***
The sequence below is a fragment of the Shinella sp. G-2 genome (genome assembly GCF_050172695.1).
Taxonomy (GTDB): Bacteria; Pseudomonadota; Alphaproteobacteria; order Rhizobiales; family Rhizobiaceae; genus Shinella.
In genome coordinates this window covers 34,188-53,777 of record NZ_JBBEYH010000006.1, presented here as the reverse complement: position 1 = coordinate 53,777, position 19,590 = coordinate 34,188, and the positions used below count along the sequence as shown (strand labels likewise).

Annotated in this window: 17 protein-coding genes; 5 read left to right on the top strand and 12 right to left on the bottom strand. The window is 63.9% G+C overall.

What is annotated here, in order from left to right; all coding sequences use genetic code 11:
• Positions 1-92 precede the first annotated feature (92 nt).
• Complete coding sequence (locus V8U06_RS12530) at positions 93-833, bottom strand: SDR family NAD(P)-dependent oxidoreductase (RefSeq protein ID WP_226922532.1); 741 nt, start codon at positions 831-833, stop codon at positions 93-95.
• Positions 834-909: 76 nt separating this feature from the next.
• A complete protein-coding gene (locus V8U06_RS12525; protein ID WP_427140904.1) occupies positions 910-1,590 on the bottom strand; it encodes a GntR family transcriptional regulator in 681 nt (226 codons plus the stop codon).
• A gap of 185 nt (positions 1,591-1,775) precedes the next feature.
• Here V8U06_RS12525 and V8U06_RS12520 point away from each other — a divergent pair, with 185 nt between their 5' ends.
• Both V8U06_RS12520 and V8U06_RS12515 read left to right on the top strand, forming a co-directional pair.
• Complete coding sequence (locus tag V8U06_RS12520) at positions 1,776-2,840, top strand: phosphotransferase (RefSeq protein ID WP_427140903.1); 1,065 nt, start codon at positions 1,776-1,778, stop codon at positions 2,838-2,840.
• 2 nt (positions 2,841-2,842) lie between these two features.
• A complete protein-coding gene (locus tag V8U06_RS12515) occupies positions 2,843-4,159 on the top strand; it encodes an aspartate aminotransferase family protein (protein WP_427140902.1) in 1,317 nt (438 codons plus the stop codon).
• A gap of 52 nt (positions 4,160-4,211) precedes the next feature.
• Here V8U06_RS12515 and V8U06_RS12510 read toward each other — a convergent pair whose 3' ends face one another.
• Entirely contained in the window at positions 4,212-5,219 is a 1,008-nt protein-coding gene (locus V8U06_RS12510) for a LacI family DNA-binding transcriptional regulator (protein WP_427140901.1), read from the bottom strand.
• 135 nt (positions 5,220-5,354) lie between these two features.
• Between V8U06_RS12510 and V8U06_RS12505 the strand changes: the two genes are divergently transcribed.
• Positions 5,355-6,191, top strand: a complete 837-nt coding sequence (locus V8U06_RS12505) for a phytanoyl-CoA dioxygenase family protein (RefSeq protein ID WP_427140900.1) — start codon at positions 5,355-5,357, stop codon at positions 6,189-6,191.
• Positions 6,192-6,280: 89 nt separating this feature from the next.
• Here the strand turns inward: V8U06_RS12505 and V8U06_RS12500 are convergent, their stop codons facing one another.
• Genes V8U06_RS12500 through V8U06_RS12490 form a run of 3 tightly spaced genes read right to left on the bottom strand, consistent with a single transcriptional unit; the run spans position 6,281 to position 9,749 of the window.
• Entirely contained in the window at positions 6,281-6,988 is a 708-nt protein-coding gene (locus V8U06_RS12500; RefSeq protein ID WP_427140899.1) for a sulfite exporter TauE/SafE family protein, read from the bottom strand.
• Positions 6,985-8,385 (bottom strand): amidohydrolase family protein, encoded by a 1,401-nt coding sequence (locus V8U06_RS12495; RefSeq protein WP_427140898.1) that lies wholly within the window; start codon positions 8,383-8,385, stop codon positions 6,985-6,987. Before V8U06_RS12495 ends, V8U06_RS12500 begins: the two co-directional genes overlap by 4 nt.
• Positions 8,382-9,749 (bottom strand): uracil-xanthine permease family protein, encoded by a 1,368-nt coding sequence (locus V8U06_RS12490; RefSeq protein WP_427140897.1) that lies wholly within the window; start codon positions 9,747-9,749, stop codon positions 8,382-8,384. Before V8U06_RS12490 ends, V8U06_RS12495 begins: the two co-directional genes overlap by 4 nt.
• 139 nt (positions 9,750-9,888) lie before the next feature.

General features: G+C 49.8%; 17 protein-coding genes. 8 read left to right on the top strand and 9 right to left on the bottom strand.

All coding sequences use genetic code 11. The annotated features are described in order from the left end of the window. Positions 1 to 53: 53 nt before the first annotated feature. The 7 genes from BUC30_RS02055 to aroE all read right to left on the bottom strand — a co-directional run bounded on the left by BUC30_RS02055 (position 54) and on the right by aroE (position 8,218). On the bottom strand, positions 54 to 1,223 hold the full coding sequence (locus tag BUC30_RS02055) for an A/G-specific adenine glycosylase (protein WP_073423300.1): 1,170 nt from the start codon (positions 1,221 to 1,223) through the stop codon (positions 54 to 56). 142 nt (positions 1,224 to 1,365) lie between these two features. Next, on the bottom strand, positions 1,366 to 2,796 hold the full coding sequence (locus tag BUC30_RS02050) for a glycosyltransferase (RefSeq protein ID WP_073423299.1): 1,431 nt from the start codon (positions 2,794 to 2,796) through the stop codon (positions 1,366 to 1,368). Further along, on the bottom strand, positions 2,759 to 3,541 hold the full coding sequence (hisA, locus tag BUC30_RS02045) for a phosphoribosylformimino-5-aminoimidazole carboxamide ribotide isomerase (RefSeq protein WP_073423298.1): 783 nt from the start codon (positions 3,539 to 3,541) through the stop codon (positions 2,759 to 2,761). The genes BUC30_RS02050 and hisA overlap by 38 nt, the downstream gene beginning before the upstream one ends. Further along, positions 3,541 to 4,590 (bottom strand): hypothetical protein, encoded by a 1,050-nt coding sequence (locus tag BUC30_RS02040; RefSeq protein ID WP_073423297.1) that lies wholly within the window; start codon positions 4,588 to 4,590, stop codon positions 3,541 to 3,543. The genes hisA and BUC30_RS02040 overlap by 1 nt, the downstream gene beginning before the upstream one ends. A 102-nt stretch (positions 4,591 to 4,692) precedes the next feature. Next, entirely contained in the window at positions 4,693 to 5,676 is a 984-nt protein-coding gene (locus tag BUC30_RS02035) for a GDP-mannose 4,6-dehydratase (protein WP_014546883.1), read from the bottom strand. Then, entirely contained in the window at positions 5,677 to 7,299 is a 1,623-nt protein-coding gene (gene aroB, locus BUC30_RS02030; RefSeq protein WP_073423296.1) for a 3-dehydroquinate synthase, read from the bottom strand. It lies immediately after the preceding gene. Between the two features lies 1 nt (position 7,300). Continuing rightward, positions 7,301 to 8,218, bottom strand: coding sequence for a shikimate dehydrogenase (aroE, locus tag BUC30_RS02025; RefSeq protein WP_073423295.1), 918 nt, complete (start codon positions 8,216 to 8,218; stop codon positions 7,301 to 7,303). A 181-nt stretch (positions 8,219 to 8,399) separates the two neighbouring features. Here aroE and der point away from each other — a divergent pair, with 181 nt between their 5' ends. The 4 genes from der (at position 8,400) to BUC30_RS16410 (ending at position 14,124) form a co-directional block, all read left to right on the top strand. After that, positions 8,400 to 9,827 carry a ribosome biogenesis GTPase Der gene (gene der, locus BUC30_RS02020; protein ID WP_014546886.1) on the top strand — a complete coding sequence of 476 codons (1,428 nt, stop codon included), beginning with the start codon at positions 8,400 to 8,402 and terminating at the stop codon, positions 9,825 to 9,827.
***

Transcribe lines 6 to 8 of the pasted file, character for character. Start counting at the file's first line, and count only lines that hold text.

• Positions 1-92 precede the first annotated feature (92 nt).
• Complete coding sequence (locus V8U06_RS12530) at positions 93-833, bottom strand: SDR family NAD(P)-dependent oxidoreductase (RefSeq protein ID WP_226922532.1); 741 nt, start codon at positions 831-833, stop codon at positions 93-95.
• Positions 834-909: 76 nt separating this feature from the next.